Frank Lloyd Wright by Bus
Discover the neighborhood where Wright's famed Prairie Style of architecture evolved. The tour includes…
In a leafy neighborhood with nearly 30 Frank Lloyd Wright-designed structures, the house at the corner of Forest and Chicago might not stand out at first.
But the Frank Lloyd Wright Home & Studio is an early expression of the ideas that ultimately became the Prairie School—and the place where some of the most famous buildings in that style were designed.
When Louis Sullivan loaned $5,000 to a young draftsman in his office in 1888, he probably didn’t see it as an early investment in one of America’s most significant architects. And initially, the modest Oak Park house that Frank Lloyd Wright built was only a subtle foreshadowing of the revolution to come.
Wright launched his own practice in 1893, and his growing family necessitated an expansion of the house by 1895. In 1899, having moved his practice into the house, he expanded it again, adding the large studio whose suspended drafting balcony was one of his earliest structural innovations.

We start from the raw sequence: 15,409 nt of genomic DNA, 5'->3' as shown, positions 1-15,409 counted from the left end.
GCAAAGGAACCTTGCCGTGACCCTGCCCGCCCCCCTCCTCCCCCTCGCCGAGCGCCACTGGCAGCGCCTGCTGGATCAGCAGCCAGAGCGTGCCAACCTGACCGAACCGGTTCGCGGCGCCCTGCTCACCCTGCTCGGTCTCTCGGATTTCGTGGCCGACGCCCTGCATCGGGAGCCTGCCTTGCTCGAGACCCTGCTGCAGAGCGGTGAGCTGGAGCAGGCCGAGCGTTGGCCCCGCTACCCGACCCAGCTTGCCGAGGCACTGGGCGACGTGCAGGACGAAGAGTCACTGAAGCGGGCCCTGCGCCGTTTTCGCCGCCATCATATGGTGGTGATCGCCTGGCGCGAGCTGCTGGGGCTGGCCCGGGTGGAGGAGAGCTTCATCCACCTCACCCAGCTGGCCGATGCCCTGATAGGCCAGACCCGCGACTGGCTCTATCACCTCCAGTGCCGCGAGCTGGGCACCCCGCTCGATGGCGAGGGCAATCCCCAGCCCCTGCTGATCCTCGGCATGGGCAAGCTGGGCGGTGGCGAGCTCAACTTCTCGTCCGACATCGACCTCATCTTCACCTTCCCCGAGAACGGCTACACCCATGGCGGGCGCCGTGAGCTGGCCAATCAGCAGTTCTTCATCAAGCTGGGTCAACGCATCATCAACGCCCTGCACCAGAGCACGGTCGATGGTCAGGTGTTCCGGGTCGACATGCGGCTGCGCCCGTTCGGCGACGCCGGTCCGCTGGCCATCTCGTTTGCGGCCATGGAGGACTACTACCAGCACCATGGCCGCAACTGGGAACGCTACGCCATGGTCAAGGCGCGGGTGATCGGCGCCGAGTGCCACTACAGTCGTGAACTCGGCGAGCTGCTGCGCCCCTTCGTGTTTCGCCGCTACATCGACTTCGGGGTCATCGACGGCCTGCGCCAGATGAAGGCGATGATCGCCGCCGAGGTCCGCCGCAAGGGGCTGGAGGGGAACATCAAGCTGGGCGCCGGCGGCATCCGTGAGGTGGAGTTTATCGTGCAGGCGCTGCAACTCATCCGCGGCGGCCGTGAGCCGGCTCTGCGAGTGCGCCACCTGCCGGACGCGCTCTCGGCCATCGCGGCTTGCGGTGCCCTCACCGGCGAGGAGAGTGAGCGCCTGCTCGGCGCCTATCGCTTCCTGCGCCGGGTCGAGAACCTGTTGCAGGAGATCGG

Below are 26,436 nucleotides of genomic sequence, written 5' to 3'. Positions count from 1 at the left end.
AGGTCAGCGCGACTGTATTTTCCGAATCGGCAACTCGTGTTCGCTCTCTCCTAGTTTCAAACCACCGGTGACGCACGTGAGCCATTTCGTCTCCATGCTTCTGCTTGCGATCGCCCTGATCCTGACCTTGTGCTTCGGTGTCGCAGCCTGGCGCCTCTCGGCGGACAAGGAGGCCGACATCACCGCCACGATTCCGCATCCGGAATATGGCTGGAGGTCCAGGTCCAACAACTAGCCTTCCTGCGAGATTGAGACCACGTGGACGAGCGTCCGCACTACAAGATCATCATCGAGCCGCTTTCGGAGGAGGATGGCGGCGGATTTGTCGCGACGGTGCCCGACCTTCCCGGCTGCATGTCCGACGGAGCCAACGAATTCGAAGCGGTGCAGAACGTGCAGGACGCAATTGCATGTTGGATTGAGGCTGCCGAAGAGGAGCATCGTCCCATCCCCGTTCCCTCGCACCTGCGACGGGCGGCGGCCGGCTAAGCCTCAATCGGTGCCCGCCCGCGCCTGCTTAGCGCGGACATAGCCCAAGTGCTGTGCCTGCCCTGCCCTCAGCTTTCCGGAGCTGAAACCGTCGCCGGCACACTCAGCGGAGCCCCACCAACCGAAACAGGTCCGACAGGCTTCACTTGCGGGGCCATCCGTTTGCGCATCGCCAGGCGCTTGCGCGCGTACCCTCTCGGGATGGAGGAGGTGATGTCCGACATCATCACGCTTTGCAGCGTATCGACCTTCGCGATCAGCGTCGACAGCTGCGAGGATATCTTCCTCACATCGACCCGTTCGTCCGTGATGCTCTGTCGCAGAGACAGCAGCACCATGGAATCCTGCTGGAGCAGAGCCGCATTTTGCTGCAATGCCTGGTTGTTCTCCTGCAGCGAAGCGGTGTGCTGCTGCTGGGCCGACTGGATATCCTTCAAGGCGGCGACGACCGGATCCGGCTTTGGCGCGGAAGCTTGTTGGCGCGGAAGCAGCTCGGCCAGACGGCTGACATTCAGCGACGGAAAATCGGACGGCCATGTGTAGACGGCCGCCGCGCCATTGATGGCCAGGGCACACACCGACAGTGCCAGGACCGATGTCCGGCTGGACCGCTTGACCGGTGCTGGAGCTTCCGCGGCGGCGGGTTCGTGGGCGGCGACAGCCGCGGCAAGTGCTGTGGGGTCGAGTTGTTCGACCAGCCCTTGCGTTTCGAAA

While the Home & Studio isn’t clearly Prairie School, it is distinct from its fussier Victorian contemporaries. They share a few formal elements, including a front porch and a grand main stairwell, but even those are executed quite differently. Wright pointedly configured the house’s windows to block views of neighboring Victorian homes.
But the differences are significant as well. The movement through a compressed entryway into a larger living space makes an early appearance, as does the open plan arranged around a central hearth. Even the materials and color scheme prefigure the Prairie School.
In a sense, the studio was a school, a training ground for some of the best-known architects of the Prairie School. Some of Wright’s most talented and important employees worked for him in Oak Park, including William Drummond, Barry Byrne, Walter Burley Griffin and Marion Mahony Griffin.
There, they helped Wright bring the nascent Prairie School to maturity, working on such iconic buildings as Unity Temple (1908) and Robie House (1909).
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